High prevalence of SARS-CoV-2 swab positivity and increasing R number in England during October 2020: REACT-1 round 6 interim report
Kylie E. C. Ainslie,
Caroline E. Walters,
Peter J. Diggle,
Wendy S Barclay,
Posted 03 Nov 2020
medRxiv DOI: 10.1101/2020.10.30.20223123
Posted 03 Nov 2020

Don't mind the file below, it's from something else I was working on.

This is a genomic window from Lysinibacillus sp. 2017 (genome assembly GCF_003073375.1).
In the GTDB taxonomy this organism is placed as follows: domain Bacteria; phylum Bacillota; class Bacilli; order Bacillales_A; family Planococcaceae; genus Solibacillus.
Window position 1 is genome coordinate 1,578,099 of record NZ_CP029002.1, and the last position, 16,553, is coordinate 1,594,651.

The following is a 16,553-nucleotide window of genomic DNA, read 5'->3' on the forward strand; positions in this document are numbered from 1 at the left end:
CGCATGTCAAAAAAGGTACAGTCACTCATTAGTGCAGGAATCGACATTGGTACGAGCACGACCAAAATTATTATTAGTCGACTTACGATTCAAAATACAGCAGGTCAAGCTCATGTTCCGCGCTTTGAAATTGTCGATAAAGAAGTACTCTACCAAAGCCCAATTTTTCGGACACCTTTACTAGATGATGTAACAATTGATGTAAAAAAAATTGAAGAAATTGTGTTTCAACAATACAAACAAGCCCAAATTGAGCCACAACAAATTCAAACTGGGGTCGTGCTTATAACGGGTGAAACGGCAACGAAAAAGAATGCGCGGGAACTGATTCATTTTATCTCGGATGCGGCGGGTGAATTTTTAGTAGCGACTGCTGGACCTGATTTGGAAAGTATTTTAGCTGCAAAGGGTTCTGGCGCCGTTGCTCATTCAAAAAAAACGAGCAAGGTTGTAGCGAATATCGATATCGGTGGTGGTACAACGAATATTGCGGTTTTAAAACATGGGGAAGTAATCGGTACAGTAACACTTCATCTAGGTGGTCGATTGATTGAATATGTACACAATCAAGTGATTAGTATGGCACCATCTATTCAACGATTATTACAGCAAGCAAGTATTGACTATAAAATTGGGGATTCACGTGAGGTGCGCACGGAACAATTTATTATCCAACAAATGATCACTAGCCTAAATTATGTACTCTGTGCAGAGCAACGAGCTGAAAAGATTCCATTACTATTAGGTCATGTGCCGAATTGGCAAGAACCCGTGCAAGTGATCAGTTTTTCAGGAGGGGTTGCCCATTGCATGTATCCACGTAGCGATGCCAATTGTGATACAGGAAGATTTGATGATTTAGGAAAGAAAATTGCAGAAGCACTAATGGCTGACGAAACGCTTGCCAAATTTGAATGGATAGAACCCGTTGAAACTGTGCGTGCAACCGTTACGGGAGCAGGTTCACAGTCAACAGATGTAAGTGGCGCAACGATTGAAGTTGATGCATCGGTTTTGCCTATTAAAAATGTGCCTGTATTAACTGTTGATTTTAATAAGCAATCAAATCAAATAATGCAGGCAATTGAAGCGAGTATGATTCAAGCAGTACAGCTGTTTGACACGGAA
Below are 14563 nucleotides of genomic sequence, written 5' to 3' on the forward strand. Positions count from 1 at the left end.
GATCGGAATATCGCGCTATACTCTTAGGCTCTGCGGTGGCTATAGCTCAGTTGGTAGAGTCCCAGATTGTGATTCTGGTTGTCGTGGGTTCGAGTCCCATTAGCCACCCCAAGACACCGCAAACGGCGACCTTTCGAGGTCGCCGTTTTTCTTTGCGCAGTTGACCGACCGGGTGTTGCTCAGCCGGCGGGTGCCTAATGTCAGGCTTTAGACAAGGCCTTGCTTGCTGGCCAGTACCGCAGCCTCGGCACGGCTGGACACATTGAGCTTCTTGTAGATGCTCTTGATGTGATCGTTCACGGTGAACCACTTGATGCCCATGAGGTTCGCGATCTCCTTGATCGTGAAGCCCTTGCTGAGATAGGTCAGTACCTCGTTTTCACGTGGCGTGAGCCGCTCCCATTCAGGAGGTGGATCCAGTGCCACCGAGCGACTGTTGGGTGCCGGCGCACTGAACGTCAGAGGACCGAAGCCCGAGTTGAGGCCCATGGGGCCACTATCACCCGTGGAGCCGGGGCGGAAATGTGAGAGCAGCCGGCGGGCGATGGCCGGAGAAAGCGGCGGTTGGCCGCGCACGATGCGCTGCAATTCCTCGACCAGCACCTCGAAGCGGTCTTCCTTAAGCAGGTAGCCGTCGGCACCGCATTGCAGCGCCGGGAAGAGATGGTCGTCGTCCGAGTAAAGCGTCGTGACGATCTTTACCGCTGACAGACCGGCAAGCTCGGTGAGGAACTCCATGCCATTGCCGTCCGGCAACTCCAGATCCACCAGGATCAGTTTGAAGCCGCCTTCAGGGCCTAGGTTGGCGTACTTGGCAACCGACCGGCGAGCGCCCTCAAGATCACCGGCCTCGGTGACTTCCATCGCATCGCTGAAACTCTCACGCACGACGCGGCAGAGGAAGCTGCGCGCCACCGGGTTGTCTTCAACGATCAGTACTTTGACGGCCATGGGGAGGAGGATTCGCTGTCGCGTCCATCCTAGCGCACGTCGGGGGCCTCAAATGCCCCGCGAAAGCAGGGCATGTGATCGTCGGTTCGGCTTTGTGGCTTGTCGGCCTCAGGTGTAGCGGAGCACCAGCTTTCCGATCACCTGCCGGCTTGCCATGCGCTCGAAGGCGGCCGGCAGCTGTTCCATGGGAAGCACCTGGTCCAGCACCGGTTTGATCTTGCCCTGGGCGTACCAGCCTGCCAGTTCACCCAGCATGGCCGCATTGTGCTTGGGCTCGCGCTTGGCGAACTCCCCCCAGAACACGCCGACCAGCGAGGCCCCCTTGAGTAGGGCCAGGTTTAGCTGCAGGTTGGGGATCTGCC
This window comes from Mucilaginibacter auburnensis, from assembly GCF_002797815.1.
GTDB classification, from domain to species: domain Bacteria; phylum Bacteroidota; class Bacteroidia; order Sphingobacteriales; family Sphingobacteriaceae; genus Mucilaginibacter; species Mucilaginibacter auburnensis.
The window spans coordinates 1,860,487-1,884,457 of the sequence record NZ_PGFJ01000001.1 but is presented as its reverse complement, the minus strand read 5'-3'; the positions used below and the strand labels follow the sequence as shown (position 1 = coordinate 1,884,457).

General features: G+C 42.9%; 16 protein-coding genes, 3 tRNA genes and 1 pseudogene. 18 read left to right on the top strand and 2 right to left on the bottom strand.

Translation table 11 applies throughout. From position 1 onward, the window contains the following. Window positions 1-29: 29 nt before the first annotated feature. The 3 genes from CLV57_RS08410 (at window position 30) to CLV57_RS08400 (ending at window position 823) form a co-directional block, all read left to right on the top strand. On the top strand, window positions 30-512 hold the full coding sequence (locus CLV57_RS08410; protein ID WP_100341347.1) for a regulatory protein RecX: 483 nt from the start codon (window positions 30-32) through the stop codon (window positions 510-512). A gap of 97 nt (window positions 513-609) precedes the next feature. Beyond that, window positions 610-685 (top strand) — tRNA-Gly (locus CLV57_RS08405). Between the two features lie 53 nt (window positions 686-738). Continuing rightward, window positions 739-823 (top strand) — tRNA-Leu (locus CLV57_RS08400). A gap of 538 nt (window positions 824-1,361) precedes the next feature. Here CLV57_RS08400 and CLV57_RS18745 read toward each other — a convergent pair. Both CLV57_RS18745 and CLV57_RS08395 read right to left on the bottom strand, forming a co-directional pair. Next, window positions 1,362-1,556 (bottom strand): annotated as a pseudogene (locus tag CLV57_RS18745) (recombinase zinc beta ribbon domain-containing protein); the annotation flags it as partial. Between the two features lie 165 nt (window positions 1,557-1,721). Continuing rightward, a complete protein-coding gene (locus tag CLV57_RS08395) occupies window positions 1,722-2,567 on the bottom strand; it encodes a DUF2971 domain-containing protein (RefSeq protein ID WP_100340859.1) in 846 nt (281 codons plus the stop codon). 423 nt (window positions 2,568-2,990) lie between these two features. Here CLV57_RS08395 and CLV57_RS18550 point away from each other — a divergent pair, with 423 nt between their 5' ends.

BackgroundREACT-1 measures prevalence of SARS-CoV-2 infection in representative samples of the population in England using PCR testing from self-administered nose and throat swabs. Here we report interim results for round 6 of observations for swabs collected from the 16th to 25th October 2020 inclusive. MethodsREACT-1 round 6 aims to collect data and swab results from 160,000 people aged 5 and above. Here we report results from the first 86,000 individuals. We estimate prevalence of PCR-confirmed SARS-CoV-2 infection, reproduction numbers (R) and temporal trends using exponential growth or decay models. Prevalence estimates are presented both unweighted and weighted to be representative of the population of England, accounting for response rate, region, deprivation and ethnicity. We compare these interim results with data from round 5, based on swabs collected from 18th September to 5th October 2020 inclusive. ResultsOverall prevalence of infection in the community in England was 1.28% or 128 people per 10,000, up from 60 per 10,000 in the previous round. Infections were doubling every 9.0 (6.1, 18) days with a national reproduction number (R) estimated at 1.56 (1.27, 1.88) compared to 1.16 (1.05, 1.27) in the previous round. Prevalence of infection was highest in Yorkshire and The Humber at 2.72% (2.12%, 3.50%), up from 0.84% (0.60%, 1.17%), and the North West at 2.27% (1.90%, 2.72%), up from 1.21% (1.01%, 1.46%), and lowest in South East at 0.55% (0.45%, 0.68%), up from 0.29% (0.23%, 0.37%). Clustering of cases was more prevalent in Lancashire, Manchester, Liverpool and West Yorkshire, West Midlands and East Midlands. Interim estimates of R were above 2 in the South East, East of England, London and South West, but with wide confidence intervals. Nationally, prevalence increased across all age groups with the greatest increase in those aged 55-64 at 1.20% (0.99%, 1.46%), up 3-fold from 0.37% (0.30%, 0.46%). In those aged over 65, prevalence was 0.81% (0.58%, 0.96%) up 2-fold from 0.35% (0.28%, 0.43%). Prevalence remained highest in 18 to 24-year olds at 2.25% (1.47%, 3.42%). ConclusionThe co-occurrence of high prevalence and rapid growth means that the second wave of the epidemic in England has now reached a critical stage. Whether via regional or national measures, it is now time-critical to control the virus and turn R below one if further hospital admissions and deaths from COVID-19 are to be avoided.
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